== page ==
Once cut this holly bough stood as the house’s Christmas tree. We’d have our festive family dinner in the back kitchen of the cottage and in the front room next door the decorated holly tree would feature by the dresser with presents collecting at its foot. These traditions of Holly brought in for mid-winter in Welsh and Celtic culture dates back into pre-history. It is a very old way of celebrating the holiday. In Celtic festivities holly is spoken of as ‘The King of Winter’ and the love of having greenery indoors was taken in and adopted by the succeeding Christmas celebrations of old which continued the use of holly, ivy and mistletoe.

I’ve still been finding a holly branch for Christmas today. It is a delight. I’ll see a particular bough shape I like in the months before, and then it’s always a happy morning to go out and collect it, bring it home, install it as the holiday’s Christmas tree and decorate it. I don’t always choose a branch with berries. The branch itself is truly beautiful.

I’m not sure what the economics or implications would be if we moved from fir, spruce and pine Christmas trees to a lovely bough of holly in most of our homes. Any such transition would be gradual. And a lot more holly trees would need to be planted, I’m sure! But the boughs of holly taken from a holly tree grow back. More branches appear. The tree isn’t killed. The holly tree gives again the next year.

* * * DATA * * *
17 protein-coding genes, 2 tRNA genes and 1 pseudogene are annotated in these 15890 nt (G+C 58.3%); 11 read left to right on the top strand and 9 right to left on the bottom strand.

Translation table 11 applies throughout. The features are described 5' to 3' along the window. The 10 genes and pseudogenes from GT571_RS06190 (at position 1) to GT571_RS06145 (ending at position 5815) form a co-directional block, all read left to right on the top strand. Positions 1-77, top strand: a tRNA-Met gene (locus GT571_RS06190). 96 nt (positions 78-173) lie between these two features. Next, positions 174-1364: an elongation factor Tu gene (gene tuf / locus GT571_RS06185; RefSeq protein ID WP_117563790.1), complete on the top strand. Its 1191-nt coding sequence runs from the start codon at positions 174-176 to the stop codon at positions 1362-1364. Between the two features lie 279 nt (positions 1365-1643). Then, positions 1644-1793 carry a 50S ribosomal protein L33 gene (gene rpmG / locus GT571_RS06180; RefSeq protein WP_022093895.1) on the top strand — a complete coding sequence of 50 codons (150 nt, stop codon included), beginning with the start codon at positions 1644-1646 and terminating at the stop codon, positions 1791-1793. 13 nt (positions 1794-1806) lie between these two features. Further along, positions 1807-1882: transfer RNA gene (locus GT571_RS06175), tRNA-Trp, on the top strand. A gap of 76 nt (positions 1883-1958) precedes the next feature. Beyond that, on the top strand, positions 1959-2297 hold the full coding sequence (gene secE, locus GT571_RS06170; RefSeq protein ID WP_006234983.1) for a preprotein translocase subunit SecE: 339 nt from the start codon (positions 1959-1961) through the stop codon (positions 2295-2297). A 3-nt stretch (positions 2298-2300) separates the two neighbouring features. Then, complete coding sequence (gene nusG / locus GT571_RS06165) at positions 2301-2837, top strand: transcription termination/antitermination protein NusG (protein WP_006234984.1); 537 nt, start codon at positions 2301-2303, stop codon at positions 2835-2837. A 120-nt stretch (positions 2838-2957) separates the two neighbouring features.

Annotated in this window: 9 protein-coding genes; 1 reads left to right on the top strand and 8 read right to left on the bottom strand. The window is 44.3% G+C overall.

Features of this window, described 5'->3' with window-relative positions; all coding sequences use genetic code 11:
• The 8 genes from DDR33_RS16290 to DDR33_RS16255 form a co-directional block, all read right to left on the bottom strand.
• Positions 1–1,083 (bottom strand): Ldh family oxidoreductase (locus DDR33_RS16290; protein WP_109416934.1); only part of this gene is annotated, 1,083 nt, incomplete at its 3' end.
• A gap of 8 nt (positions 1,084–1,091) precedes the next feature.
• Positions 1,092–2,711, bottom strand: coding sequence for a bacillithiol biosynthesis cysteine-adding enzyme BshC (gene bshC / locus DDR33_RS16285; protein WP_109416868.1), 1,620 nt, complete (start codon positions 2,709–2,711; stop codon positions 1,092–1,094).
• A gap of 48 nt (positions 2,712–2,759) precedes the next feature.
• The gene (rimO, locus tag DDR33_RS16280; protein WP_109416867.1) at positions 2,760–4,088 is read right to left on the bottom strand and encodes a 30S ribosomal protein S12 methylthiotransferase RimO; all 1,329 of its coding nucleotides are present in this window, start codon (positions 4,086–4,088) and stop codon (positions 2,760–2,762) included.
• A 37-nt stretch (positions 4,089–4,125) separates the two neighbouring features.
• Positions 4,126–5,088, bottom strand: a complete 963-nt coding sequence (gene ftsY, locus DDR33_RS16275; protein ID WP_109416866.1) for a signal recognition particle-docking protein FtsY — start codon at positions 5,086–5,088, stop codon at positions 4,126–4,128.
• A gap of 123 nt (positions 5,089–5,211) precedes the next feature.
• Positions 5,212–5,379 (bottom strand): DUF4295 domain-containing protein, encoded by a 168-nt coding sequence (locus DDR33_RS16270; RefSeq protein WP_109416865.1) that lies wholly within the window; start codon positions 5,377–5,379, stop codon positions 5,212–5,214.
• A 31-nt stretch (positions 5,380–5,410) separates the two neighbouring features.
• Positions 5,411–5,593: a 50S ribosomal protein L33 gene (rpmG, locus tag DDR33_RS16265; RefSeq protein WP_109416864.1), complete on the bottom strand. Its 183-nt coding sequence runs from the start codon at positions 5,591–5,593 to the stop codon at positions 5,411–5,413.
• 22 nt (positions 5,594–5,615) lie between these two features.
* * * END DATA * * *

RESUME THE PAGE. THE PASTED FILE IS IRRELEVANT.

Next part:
If you are puzzled by our present throw away Christmas tree culture then here’s a suggestion: over the next weeks, as the nights darken and winter deepens, keep an eye out for a holly branch that takes your eye. It’s unlikely to belong to you, so you might have to knock on someone’s door to ask if you might have it at Christmas time. The search for your bough is part of the adventure and joy of Christmas.

Make a commitment to have a Christmas holly tree for the next three years in place of a fir, pine or spruce one. See if the holly’s collection, installation, decoration and presence brightens your Christmas and connects you to the old, less anxious and less commercial life of Christmas traditions in Wales.

Nadolig Llawen!